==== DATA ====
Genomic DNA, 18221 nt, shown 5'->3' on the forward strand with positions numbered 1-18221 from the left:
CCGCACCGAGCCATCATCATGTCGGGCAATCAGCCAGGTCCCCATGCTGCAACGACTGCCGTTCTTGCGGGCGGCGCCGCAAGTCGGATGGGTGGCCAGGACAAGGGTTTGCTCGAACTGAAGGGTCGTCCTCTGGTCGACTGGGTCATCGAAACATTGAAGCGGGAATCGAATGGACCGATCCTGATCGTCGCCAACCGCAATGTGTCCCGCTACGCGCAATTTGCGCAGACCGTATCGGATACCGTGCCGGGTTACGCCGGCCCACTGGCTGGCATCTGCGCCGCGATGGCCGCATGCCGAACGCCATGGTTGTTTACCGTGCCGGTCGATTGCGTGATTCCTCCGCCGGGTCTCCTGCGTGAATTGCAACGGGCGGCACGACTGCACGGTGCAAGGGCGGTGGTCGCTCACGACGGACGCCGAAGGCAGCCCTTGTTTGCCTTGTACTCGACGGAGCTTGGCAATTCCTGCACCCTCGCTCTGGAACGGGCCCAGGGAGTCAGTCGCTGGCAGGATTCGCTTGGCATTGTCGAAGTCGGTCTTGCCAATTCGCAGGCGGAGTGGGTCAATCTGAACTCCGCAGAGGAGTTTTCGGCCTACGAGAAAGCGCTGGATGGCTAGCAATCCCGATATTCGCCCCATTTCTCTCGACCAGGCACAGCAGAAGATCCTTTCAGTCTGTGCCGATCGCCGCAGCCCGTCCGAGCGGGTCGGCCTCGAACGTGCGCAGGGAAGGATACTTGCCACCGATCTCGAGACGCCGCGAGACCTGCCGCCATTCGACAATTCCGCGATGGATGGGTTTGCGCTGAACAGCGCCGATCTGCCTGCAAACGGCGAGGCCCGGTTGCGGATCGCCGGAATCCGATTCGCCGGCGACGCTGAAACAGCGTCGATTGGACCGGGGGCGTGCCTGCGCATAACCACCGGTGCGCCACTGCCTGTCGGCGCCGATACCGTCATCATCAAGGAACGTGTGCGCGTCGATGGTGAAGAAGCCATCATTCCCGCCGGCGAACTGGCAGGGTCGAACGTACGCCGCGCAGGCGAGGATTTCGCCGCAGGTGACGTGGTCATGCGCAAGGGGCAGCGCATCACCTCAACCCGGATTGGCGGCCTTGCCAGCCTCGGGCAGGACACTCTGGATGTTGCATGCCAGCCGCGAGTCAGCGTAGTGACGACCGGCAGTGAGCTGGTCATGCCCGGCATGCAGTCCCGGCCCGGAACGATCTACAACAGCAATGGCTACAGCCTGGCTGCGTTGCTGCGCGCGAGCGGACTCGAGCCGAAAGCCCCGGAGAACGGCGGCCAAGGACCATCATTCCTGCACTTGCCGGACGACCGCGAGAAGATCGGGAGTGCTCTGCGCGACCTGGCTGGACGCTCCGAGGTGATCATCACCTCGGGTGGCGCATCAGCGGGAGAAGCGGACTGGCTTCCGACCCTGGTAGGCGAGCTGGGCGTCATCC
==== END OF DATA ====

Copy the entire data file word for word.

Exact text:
Genomic DNA, 18221 nt, shown 5'->3' on the forward strand with positions numbered 1-18221 from the left:
CCGCACCGAGCCATCATCATGTCGGGCAATCAGCCAGGTCCCCATGCTGCAACGACTGCCGTTCTTGCGGGCGGCGCCGCAAGTCGGATGGGTGGCCAGGACAAGGGTTTGCTCGAACTGAAGGGTCGTCCTCTGGTCGACTGGGTCATCGAAACATTGAAGCGGGAATCGAATGGACCGATCCTGATCGTCGCCAACCGCAATGTGTCCCGCTACGCGCAATTTGCGCAGACCGTATCGGATACCGTGCCGGGTTACGCCGGCCCACTGGCTGGCATCTGCGCCGCGATGGCCGCATGCCGAACGCCATGGTTGTTTACCGTGCCGGTCGATTGCGTGATTCCTCCGCCGGGTCTCCTGCGTGAATTGCAACGGGCGGCACGACTGCACGGTGCAAGGGCGGTGGTCGCTCACGACGGACGCCGAAGGCAGCCCTTGTTTGCCTTGTACTCGACGGAGCTTGGCAATTCCTGCACCCTCGCTCTGGAACGGGCCCAGGGAGTCAGTCGCTGGCAGGATTCGCTTGGCATTGTCGAAGTCGGTCTTGCCAATTCGCAGGCGGAGTGGGTCAATCTGAACTCCGCAGAGGAGTTTTCGGCCTACGAGAAAGCGCTGGATGGCTAGCAATCCCGATATTCGCCCCATTTCTCTCGACCAGGCACAGCAGAAGATCCTTTCAGTCTGTGCCGATCGCCGCAGCCCGTCCGAGCGGGTCGGCCTCGAACGTGCGCAGGGAAGGATACTTGCCACCGATCTCGAGACGCCGCGAGACCTGCCGCCATTCGACAATTCCGCGATGGATGGGTTTGCGCTGAACAGCGCCGATCTGCCTGCAAACGGCGAGGCCCGGTTGCGGATCGCCGGAATCCGATTCGCCGGCGACGCTGAAACAGCGTCGATTGGACCGGGGGCGTGCCTGCGCATAACCACCGGTGCGCCACTGCCTGTCGGCGCCGATACCGTCATCATCAAGGAACGTGTGCGCGTCGATGGTGAAGAAGCCATCATTCCCGCCGGCGAACTGGCAGGGTCGAACGTACGCCGCGCAGGCGAGGATTTCGCCGCAGGTGACGTGGTCATGCGCAAGGGGCAGCGCATCACCTCAACCCGGATTGGCGGCCTTGCCAGCCTCGGGCAGGACACTCTGGATGTTGCATGCCAGCCGCGAGTCAGCGTAGTGACGACCGGCAGTGAGCTGGTCATGCCCGGCATGCAGTCCCGGCCCGGAACGATCTACAACAGCAATGGCTACAGCCTGGCTGCGTTGCTGCGCGCGAGCGGACTCGAGCCGAAAGCCCCGGAGAACGGCGGCCAAGGACCATCATTCCTGCACTTGCCGGACGACCGCGAGAAGATCGGGAGTGCTCTGCGCGACCTGGCTGGACGCTCCGAGGTGATCATCACCTCGGGTGGCGCATCAGCGGGAGAAGCGGACTGGCTTCCGACCCTGGTAGGCGAGCTGGGCGTCATCC